Series 7


(Scripture Portion: 1 Kings 18: 1 – 16)

There are no less than thirteen Obadiahs mentioned in the Old Testament, but the man we have chosen for the subject of this study is mentioned in 1 Kings 18: 1 – 16, and he was governor, or lord chamberlain, in the palace of King Ahab. Some have written most disparagingly about this servant of the Lord, but we read of him not only that he “feared the Lord”, but that from his youth he had “feared the Lord greatly” – verses 3 and 12. This man had his failures, and he was certainly not an Elijah, but we see in him many noble qualities. He feared the Lord in a day of apostasy, idolatry and immorality. When Elijah asked him to seek audience with the wicked King Ahab then Obadiah was very frightened, but he overcame his fear and “went to meet Ahab”, to whom he delivered the message (verse 16). Here are some main lessons to consider:

1. Obadiah came to know the Lord when he was quite young.

We get this, as we have noticed, in verses 3 and 12. What lies behind these words? Did Obadiah have godly parents? for it is significant that his name means “a servant of the Lord”. What a heritage! – look up 2 Timothy 3: 15. What a blessing it is when children come to know the Lord! None are too young to come to Jesus – and none too old – look up John 3: 4. But the percentage of those who are saved in later life is very small indeed. An evangelist tested his audience of 4,500, and asked for various age groups to signify when they came to Christ. The result was:- 400 of those present were saved under 10 years of age; 600 were saved between 10 and 14; 1,000 were saved between 16 and 20; 24 only were saved after the age of 36. The remainder in the audience were unsaved. How important it is to seek to reach the boys and girls and young people with the gospel message with a view to leading them to Christ! Look up and read Ecclesiastes, chapter 12, and compare Proverbs 22: 6.

2. Obadiah not only knew the Lord, but he feared Him greatly

He reverenced God with an intense zeal and enthusiasm and a true dedication. This is God’s desire for all His people – look up Deuteronomy 5: 29, and compare Proverbs 1: 7; 8: 13; 10: 27; 14: 26; 15: 16 and 19: 23. To fear the Lord does not mean to be possessed with a slavish fear; it means to love Him, to have a strong desire to please Him and to be “afraid” of grieving Him. Fear is an emotion which grips us, and to fear the Lord means to be gripped by a disposition to resist everything which would displease and dishonour Him.

3. Obadiah had continued as a faithful follower of the Lord over many years.

Notice the word “since” in verse 12. Obadiah trusted God and began to serve Him when he was a mere boy, but he had continued to do so over many years – look up Acts 26: 22 and compare Luke 9: 62. It is a great thing to start, but it is greater to start and to go on! – look up Psalm 36: 3, and compare John 8: 31; 15: 9; Acts 13: 43; 14: 22; Colossians 1:23; 1 Timothy 2: 15 and 2 Timothy 3: 14. “It’s not the fellow who starts who succeeds, but the fellow who starts and sticks”.

4. Obadiah lived for the Lord and served Him in a very difficult sphere and under the most trying conditions.

This God-fearing man was chief steward in Ahab’s household, and he was immediately responsible to King Ahab and to his wicked, scheming wife, Jezebel. Would it not have been better for Obadiah to seek other employment? Not necessarily – see what we are told about Joseph (Genesis 41: 41); Daniel (Daniel 2: 48); Mordecai (Esther 2: 19), and the saints in Caesar’s household (Philippians 4: 22). We are to honour the king, or the ruler whoever he is – Ahab or Nero – look up 1 Peter 2: 17.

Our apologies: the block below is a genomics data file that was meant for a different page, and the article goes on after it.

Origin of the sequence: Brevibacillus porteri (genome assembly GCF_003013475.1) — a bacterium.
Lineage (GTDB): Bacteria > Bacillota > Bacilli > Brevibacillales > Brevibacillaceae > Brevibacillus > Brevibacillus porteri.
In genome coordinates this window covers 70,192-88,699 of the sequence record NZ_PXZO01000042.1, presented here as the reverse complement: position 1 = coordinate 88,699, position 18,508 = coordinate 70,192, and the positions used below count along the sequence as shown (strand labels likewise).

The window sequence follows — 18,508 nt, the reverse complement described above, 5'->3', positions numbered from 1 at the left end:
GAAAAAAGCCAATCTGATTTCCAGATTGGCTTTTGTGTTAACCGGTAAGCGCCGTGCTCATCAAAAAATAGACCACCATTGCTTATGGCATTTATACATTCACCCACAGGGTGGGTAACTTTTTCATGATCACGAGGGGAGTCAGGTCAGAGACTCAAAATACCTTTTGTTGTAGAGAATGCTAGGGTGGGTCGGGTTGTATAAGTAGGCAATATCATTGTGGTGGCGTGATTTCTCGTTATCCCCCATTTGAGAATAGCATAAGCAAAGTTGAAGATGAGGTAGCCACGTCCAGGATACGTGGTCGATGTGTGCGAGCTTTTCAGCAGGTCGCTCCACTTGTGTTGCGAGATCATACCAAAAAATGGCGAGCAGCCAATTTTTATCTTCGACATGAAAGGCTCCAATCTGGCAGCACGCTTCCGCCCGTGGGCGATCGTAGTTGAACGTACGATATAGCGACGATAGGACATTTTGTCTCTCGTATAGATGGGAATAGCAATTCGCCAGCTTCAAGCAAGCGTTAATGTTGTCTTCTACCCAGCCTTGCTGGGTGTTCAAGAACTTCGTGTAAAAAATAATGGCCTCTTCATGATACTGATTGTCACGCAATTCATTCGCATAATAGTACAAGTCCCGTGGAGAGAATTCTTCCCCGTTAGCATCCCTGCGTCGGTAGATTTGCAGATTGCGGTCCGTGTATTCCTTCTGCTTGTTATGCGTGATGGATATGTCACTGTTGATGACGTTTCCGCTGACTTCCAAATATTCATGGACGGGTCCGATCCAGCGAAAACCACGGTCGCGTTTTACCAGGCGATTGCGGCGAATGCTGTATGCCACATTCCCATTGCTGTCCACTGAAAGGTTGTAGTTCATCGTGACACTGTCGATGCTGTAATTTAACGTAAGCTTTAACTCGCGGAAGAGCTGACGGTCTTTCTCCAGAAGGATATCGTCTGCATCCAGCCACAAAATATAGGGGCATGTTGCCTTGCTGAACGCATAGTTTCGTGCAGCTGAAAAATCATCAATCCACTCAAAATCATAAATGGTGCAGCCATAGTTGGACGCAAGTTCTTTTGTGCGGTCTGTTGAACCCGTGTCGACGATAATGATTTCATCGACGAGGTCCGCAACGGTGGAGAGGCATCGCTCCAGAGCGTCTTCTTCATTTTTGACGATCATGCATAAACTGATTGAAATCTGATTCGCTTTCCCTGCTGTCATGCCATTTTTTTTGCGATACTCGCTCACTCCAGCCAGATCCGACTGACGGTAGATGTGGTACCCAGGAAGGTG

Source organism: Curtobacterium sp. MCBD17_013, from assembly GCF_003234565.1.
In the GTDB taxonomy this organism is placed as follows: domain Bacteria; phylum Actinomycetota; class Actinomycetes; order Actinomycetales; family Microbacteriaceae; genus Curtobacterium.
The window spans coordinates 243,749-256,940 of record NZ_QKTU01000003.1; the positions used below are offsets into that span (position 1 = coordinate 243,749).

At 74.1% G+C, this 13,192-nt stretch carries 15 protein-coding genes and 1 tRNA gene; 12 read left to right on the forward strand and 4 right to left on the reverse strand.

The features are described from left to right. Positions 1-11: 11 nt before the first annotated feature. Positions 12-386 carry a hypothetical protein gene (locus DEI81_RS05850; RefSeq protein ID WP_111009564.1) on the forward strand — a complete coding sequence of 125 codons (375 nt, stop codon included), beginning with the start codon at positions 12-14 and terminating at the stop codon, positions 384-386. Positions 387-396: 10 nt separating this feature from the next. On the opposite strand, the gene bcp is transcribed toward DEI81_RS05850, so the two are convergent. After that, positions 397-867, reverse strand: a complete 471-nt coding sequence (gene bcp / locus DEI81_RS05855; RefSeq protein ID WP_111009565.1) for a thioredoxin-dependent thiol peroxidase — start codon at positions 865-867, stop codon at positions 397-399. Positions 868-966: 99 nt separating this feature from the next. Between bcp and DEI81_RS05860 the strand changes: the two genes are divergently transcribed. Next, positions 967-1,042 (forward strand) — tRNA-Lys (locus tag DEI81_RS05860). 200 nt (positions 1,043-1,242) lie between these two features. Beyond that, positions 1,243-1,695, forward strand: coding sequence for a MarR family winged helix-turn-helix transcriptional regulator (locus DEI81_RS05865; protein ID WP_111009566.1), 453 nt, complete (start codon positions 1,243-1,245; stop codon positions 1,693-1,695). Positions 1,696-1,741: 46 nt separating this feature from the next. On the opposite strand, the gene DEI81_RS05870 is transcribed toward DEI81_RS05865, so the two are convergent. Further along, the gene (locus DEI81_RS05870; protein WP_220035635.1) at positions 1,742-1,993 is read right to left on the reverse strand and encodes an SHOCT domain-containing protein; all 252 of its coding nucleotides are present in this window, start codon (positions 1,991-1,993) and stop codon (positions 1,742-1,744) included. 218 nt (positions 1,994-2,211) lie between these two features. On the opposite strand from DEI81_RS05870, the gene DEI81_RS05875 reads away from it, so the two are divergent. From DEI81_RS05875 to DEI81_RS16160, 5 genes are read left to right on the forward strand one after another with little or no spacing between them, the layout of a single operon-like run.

5. Obadiah was well known among the Lord’s people for an act which showed deep compassion and great courage.

Obadiah was quite naturally fearful – look at verses 4 and 13. He actually showed very great concern for the welfare of the sons of the prophets by hiding them and by feeding them. This was a brave thing to do, and his daring act saved many lives from suffering, starvation and death. Let us remember in our prayers the many who today are showing great courage and compassion as they live for and serve the Lord in a completely alien situation.

6. Obadiah, although he loved and served the Lord, was very human!

We learn this from verses 5 – 16. But although Elijah was a man of iron, a strong, brave servant of God, he also was very human – look up 1 Kings 19: 1-3, and compare James 5: 17 – he was “a man just like ourselves.” There is encouragement here for all of us, for when we read in the Bible of those whom God raised up and used in His service we are apt to think that they were men and women of special qualities. They were, when God fashioned them, but in themselves, and apart from what the Lord was to them and made of them, they were just like ourselves. Two good verses to look up and relate to this emphasis are found in 2 Corinthians 3: 5-6, and to compare with these look up 1 Corinthians 1: 26-31.

7. Obadiah, by his faithfulness, made an unconscious contribution to the great and mighty victory of the Lord.

Verses 15 and 16 make great reading! and they remind us that Obadiah’s service for the Lord was a valuable link in the chain of God’s working. At the end of the day he was able to pray with the psalmist – look up Psalm 71: 17-18.